The New Economy: Oslo has invested heavily in clean energy, where are you focusing resources?

Knut Halvorsen: The clean energies or the renewable energies, of course we have this tradition in old energies such as petroleum energy, as and oil but this has also created a lot of knowledge around energy in general. Our research and our strategy is now into the renewable energies and for some strange reason, people may say, we are really strong in solar energy. We have some great companies who have their headquarters in Oslo and we also see now an interesting development in wind energy, and we see the cooperation with England and the Dogo bank field is really an interesting part of the new areas of Oslo’s development.

The New Economy: There also some ambitious infrastructure projects planned for the coming years?

Knut Halvorsen: Yes, we see that Oslo is a fairly small city not the European context and size matters. We see that we are really lagging behind on infrastructure as far as that the surrounding regions of Oslo really need an upgrading in the infrastructure. But the main strategy now is to connect ourselves with the other scandinavian cities who are our neighbours. We see that by investing in high speed trains, which is done all over Europe now, in American and of course in China, we can reduce the distance to Goteborg which is a similar sized city in Sweden to one hour. That actually combines the city of Oslo and Goteborg into one labour market. Furthermore by high speed train from Goteborg to Copenhagen we can get Copenhagen connected into this new, what we call, ‘scandinavian 8 million city’ and by being 8 million Scandinavians we are much more interesting in the global market.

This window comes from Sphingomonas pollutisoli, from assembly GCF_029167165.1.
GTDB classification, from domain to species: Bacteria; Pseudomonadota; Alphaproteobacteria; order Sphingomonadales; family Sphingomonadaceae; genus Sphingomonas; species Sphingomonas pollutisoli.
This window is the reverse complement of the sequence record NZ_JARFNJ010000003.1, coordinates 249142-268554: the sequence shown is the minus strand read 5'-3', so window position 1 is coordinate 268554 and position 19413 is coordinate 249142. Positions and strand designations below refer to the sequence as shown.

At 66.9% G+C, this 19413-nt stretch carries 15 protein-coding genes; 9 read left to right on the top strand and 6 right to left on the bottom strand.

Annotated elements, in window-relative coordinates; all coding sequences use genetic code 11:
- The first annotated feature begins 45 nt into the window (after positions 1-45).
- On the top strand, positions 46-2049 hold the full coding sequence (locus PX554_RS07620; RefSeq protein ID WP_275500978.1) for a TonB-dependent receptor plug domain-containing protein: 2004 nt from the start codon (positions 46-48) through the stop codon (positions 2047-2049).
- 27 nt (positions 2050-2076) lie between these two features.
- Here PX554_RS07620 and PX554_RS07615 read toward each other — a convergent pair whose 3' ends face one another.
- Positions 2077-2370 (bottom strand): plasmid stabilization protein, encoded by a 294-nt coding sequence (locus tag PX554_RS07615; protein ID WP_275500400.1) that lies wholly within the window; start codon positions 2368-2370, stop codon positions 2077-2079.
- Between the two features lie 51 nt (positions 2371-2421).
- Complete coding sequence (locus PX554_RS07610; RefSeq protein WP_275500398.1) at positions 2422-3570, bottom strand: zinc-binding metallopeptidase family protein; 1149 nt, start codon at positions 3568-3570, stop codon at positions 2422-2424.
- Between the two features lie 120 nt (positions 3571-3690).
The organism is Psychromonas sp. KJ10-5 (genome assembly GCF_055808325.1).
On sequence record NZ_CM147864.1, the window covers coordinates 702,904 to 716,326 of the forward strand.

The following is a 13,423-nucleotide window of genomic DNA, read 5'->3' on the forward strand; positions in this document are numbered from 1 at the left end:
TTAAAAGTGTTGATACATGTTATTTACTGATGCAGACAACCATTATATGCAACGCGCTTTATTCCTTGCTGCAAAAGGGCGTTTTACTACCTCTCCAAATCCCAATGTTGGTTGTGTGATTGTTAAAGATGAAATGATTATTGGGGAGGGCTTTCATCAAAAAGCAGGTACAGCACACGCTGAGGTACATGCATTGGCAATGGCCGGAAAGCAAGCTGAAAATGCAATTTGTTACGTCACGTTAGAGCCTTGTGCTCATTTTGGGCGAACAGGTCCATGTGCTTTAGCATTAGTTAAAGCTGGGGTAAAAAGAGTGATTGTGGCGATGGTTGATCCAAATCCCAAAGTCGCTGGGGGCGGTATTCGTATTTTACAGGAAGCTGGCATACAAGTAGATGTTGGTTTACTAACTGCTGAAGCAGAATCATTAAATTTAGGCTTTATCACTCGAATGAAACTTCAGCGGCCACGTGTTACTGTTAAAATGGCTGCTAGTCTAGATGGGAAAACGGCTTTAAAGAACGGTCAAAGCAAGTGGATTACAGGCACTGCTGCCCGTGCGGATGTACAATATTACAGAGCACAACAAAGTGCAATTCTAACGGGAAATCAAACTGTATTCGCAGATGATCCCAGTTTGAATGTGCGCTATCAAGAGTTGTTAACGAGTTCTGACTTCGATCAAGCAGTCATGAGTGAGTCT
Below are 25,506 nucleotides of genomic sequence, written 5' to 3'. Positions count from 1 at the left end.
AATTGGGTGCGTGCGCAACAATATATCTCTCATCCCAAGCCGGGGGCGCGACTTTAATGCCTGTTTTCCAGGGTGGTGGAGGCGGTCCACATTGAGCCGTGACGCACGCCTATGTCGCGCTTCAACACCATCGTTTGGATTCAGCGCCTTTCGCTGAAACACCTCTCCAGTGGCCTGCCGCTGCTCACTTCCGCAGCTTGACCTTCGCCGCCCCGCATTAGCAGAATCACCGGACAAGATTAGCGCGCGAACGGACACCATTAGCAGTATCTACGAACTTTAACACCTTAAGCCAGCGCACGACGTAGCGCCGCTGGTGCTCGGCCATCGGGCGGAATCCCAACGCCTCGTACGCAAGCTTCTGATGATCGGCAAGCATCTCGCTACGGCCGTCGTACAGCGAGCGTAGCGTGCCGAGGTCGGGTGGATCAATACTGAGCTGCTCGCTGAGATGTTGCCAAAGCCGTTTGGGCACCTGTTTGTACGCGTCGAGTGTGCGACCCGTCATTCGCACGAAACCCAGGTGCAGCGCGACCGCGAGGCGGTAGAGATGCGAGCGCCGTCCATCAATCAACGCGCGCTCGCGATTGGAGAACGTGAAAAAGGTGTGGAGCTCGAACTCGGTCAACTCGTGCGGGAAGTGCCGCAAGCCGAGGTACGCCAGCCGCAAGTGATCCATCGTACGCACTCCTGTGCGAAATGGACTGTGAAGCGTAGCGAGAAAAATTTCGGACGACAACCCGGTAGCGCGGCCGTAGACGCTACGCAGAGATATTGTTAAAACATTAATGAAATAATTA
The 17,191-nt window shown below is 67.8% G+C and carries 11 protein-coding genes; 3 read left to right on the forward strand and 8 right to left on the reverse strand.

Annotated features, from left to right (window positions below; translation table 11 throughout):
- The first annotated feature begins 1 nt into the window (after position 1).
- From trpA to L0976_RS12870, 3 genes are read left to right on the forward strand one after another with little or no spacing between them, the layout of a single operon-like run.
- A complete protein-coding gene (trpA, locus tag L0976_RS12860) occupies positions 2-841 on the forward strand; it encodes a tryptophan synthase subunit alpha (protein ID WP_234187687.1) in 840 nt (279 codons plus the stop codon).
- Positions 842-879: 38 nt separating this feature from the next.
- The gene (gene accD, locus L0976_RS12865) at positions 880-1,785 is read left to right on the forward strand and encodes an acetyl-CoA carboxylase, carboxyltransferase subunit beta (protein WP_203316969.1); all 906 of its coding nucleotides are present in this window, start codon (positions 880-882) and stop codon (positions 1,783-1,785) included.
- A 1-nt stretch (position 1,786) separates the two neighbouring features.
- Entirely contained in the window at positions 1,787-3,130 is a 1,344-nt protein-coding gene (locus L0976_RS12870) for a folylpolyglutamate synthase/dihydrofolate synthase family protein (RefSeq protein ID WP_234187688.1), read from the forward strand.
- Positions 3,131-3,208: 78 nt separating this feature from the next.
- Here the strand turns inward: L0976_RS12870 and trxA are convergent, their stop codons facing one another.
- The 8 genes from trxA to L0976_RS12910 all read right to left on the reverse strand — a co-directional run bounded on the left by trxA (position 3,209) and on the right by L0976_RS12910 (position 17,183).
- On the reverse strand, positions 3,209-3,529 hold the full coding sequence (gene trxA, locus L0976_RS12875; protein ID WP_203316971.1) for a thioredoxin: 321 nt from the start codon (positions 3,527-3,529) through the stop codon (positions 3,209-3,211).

The New Economy: Finally, the UN has for many years ranked Norway as the best country in the world in which to live. Why do you think this is?

Knut Halvorsen: Yes this is again a combination of luck, having these natural resources we say that we are in a way powered by nature, and long term smart politics. I use the term sociodemocratic which everyone, all parties in Norway, feel they belong to and this combination of distributing wealth that is created in the economy and making sure that living standards are high for most people and having a long term strategy in this field has paid off in the way that we keep winning this award by the UN. I think the long term challenge for Norway and for Oslo is to get more people, more skilled people into these knowledge based clusters that I have mentioned. We think that the quality of life and the living standards that the UN is recognising for Norway and for Oslo is an excellent argument for people to come to Oslo to work and live.

The New Economy: Knut Halvorsen, thank you.

Knut Halvorsen: Thank you.